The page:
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Wind Power News: Vermont


These news and opinion items are gathered by National Wind Watch to help keep readers informed about developments related to industrial wind energy. They do not necessarily reflect the opinions of National Wind Watch. They are the products of and owned by the organizations or individuals noted and are shared here according to “fair use” and “fair dealing” provisions of copyright law.

September 18, 2020 • VermontPrint storyE-mail story

Vermont governor vetoes global warming solutions act

Republican Gov. Phil Scott has vetoed a bill that would have required Vermont to meet certain greenhouse gas emissions targets in the coming years and allowed the state to be sued if it didn’t. Scott said in his veto letter on Tuesday evening that he “shares the Legislature’s commitment to reducing greenhouse gas emissions and enhancing the resilience of Vermont’s infrastructure and landscape in the face of a changing climate” but had problems with three areas of the bill, including . . . Complete story »

September 9, 2020 • VermontPrint storyE-mail story

Bill requires Vermont to meet greenhouse emissions targets

The legislation would set up a council on climate council to analyze ways Vermont can reduce emissions. It also sets greenhouse emissions reduction standards of not less than 26% from 2005 levels by Jan. 1, 2025, based on the state’s membership in the United States Climate Alliance, and further targets by 2030 and 2050. The measure allocates more than $970,000 to the Agency of Natural Resources for implementing the act, including for positions and costs of administrative, technical and legal support to the council and the hiring consultants and experts. Some lawmakers opposed leaving the tasks to non-elected council. Complete story »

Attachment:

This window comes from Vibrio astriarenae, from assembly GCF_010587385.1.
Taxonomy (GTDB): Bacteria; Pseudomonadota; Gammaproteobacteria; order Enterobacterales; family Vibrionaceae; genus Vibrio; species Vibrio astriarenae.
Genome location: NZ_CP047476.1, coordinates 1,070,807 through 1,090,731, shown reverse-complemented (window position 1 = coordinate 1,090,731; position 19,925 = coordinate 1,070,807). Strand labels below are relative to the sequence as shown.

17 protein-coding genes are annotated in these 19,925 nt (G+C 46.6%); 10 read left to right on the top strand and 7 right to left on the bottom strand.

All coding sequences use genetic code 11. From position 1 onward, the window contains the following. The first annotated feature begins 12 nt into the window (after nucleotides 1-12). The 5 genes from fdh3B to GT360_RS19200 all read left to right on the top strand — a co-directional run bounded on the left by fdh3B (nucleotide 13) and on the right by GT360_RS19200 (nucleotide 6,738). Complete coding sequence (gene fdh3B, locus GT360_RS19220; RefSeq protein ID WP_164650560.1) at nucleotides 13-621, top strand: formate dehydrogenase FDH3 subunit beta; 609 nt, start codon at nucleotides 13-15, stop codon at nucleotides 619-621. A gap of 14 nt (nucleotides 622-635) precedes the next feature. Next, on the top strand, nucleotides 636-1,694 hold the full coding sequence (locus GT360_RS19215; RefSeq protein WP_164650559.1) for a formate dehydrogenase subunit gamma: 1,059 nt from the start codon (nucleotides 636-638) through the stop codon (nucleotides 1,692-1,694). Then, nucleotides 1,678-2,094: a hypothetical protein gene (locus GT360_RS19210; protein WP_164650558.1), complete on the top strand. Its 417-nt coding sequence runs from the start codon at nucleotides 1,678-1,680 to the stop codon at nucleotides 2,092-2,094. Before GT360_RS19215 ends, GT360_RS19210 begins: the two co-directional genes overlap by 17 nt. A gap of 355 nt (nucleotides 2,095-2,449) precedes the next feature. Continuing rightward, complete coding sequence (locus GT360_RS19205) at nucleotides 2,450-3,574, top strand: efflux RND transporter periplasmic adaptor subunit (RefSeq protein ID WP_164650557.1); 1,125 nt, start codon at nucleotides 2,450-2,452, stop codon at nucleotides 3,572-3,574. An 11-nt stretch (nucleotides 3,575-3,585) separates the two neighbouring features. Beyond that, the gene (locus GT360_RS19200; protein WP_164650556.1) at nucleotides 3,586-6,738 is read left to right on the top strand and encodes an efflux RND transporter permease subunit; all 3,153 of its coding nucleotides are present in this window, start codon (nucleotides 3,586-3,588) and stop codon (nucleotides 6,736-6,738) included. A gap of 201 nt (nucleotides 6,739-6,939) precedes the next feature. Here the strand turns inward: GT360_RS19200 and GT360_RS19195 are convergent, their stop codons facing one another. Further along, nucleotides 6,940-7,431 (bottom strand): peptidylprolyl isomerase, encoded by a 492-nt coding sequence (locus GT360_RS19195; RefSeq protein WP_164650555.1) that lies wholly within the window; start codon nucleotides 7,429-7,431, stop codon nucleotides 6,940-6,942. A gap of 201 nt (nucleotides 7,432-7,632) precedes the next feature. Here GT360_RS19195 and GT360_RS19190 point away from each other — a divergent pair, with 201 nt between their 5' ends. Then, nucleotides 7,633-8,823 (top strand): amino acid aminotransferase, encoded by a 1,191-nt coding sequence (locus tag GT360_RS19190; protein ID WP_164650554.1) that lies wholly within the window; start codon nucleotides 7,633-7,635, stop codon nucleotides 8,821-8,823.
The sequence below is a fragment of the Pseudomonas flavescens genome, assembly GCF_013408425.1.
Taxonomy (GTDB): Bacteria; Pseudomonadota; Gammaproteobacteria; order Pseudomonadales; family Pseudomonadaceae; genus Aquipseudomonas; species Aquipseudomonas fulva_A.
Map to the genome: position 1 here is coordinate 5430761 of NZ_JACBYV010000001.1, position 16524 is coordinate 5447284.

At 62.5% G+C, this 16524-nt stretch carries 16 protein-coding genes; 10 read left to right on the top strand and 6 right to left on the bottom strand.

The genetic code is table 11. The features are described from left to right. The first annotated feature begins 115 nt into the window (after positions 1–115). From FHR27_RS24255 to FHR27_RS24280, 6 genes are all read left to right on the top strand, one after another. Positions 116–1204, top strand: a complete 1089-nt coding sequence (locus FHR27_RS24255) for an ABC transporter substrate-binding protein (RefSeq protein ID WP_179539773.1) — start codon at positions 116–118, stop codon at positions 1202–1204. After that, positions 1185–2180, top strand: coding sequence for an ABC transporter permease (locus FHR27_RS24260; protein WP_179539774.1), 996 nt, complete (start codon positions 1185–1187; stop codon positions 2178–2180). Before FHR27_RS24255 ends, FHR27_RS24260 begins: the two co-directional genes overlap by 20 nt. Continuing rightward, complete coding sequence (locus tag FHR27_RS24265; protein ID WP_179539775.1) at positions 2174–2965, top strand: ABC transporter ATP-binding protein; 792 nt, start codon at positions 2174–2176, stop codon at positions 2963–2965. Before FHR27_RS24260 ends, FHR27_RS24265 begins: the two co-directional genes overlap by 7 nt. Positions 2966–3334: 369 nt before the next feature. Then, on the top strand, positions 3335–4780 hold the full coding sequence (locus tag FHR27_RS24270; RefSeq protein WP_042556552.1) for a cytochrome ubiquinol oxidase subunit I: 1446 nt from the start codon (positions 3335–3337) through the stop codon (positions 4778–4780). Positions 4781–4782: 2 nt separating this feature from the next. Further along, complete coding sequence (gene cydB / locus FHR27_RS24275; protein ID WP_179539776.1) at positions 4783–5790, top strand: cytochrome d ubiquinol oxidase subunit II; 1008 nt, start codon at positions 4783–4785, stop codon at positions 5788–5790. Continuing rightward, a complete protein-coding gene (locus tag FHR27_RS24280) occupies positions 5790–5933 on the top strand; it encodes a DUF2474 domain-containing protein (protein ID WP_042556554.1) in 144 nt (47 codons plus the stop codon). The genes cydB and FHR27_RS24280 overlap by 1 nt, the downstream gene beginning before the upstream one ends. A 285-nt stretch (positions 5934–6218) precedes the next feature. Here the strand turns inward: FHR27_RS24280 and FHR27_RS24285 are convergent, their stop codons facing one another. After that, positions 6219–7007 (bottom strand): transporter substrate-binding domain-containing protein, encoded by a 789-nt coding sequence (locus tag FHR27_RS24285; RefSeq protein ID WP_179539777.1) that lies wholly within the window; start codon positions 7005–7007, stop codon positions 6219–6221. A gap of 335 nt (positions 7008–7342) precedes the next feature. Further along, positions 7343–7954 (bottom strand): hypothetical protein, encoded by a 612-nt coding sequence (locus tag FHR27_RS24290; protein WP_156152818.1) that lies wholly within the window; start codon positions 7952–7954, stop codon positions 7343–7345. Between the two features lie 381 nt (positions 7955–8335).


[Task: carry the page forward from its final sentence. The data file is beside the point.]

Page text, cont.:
August 26, 2020 • Opinions, VermontPrint storyE-mail story

Renewable energy and blackouts

A year ago the California Public Utilities Commission warned that the state could face an energy shortage on hot summer evenings as early as 2021. Its projection was off by a year. On August 14 from 200 to 250 thousand California residents experienced rolling blackouts. Officialdom and the media have blamed the blackouts on a heat wave: too many people turned up too many air conditioners. But the same heat wave did not cause blackouts in Nevada and Arizona, or . . . Complete story »

August 20, 2020 • Opinions, VermontPrint storyE-mail story

Cry, the beloved state

It’s enough to make one cry. All around, in every part of our beautiful state, ecological destruction and deterioration abound. From the scandalous abomination of Jay Peak and the leaching landfill in Coventry down to the vast hole in the middle of Burlington, the popped boil of another too-good-to-be-true real estate deal. From the cyanobacteria lapping the shores of Lake Champlain to the fouling of streams, rivers and lakes by a rogues’ gallery of municipal offenders – St. Albans, Burlington, Vergennes, . . . Complete story »

June 4, 2020 • VermontPrint storyE-mail story

Tractor-trailer fire delays interstate traffic in South Burlington

A tractor-trailer fire shut down part of Interstate 89 south for about a half-hour on Tuesday. It happened near mile marker 87 in South Burlington. The South Burlington Fire Department kept the fire from spreading from the tractor to the trailer, which was carrying a massive turbine blade. The tractor was destroyed. The driver was not hurt. The cause of the fire is still under investigation. Complete story »